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AFFILIATE Initiative
A black and white photograph of a group of seated women.

Because of Her Story

To create a more equitable America, the Smithsonian is researching, disseminating, and amplifying the histories of American women through its American Women’s History Initiative, Because of Her Story, in preparation for the future Smithsonian American Women’s History Museum. The Smithsonian wants the role of women in American history to be well-known, accurate, acknowledged, and empowering. With a digital-first mission and focus, the Smithsonian amplifies a diversity of women’s voices in a new museum and throughout the Smithsonian’s museums, research centers, cultural heritage Affiliates, and anywhere people are online. Through these efforts we reach millions of people in Washington, D.C., across the nation, and around the world.

In March 2021, Affiliations offered a series of virtual programs in recognition of Women’s History Month. More than 20 Affiliates—including the Irving Archives & Museum—participated in the series. Affiliates connected the programs to their collections and communities.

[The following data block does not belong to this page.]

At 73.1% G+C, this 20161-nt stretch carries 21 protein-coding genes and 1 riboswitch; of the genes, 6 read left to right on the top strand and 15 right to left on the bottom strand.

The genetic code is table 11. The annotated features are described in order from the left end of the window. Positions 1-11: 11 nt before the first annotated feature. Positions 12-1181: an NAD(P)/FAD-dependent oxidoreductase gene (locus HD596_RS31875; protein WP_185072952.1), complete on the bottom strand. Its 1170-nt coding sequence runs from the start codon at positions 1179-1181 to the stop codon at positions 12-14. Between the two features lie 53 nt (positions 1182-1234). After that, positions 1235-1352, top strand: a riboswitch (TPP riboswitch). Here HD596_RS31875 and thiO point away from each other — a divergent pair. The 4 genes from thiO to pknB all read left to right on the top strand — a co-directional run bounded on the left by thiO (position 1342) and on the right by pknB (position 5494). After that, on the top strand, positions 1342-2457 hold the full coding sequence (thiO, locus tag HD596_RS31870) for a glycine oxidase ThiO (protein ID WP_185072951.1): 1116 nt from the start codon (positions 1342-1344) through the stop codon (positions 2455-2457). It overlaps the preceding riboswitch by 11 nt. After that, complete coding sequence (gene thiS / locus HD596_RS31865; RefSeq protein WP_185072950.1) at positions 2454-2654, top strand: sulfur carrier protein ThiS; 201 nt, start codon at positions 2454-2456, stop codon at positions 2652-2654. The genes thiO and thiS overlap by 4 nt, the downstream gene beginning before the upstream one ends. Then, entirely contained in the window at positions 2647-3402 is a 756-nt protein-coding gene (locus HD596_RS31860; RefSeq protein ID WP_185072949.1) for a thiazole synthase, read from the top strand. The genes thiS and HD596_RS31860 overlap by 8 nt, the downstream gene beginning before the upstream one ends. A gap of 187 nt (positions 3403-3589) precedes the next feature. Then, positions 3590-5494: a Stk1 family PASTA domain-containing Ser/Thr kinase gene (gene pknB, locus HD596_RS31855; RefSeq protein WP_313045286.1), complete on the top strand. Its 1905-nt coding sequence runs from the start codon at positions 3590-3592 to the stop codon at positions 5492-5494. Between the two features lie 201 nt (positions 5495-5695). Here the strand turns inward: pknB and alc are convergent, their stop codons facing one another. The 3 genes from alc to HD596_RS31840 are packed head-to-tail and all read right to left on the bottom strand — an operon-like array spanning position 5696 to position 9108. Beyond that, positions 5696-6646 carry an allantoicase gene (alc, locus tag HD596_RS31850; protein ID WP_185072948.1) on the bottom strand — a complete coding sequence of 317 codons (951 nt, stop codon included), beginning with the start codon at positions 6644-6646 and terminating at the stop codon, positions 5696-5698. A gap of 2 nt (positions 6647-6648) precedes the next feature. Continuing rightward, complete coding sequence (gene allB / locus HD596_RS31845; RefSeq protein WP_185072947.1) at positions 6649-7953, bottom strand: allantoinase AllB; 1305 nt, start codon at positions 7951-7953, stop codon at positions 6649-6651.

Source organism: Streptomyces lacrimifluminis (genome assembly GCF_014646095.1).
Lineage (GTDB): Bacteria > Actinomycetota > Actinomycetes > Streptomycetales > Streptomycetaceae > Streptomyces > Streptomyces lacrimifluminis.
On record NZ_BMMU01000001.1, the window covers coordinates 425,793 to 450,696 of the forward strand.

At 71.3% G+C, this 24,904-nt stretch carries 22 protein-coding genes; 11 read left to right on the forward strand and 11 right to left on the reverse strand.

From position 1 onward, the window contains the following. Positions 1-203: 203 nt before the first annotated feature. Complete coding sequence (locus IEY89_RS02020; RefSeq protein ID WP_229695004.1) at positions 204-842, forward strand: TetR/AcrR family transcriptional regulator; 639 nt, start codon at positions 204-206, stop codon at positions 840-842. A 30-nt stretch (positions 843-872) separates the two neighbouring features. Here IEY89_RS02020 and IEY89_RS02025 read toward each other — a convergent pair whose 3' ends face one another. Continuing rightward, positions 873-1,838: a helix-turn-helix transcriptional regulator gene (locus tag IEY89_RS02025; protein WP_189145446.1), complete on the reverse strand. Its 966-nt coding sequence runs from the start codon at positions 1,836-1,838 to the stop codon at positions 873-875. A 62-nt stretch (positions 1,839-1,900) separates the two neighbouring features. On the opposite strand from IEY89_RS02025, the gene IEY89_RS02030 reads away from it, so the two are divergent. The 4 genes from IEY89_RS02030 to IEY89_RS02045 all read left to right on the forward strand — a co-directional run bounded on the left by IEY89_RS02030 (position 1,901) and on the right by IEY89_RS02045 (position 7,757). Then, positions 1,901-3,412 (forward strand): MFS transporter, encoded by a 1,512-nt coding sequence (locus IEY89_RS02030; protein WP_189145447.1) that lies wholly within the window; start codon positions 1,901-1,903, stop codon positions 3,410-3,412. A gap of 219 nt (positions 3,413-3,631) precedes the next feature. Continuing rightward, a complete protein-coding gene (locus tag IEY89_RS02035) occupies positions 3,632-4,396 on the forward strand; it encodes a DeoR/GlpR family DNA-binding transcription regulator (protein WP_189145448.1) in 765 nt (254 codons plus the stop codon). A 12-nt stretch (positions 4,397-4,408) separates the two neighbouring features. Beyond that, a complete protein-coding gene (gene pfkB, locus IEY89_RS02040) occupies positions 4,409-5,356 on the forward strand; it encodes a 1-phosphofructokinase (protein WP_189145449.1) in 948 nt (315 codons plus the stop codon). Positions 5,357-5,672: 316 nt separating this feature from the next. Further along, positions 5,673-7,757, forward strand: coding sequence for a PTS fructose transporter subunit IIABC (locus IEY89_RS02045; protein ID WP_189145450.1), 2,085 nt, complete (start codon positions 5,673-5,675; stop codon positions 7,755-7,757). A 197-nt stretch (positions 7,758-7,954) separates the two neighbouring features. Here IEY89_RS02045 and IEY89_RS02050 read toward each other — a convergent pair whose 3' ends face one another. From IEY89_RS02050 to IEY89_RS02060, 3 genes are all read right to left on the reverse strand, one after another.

“We tied the program series to a Storymap series, called Her Story: Notable Irving Women, as a way to bridge stories of local women with the more national stories that the Smithsonian program offered. These Storymaps were part of a larger citywide Diversity and Inclusion initiative and were shared externally on social media as well as through the city’s internal communications. [The series] featured five influential women who were significant in shaping Irving’s past and future.” 

Clare Hulfish thumbnail size portrait Clare Hulfish
Education and Programs Manager, Irving Archives and Museum (Irving, TX)

Diversity, Equity, Accessiblity, Inclusion


This is a tool to reflect on your own organization’s work as you consider whether affiliating with the Smithsonian is right for your organization.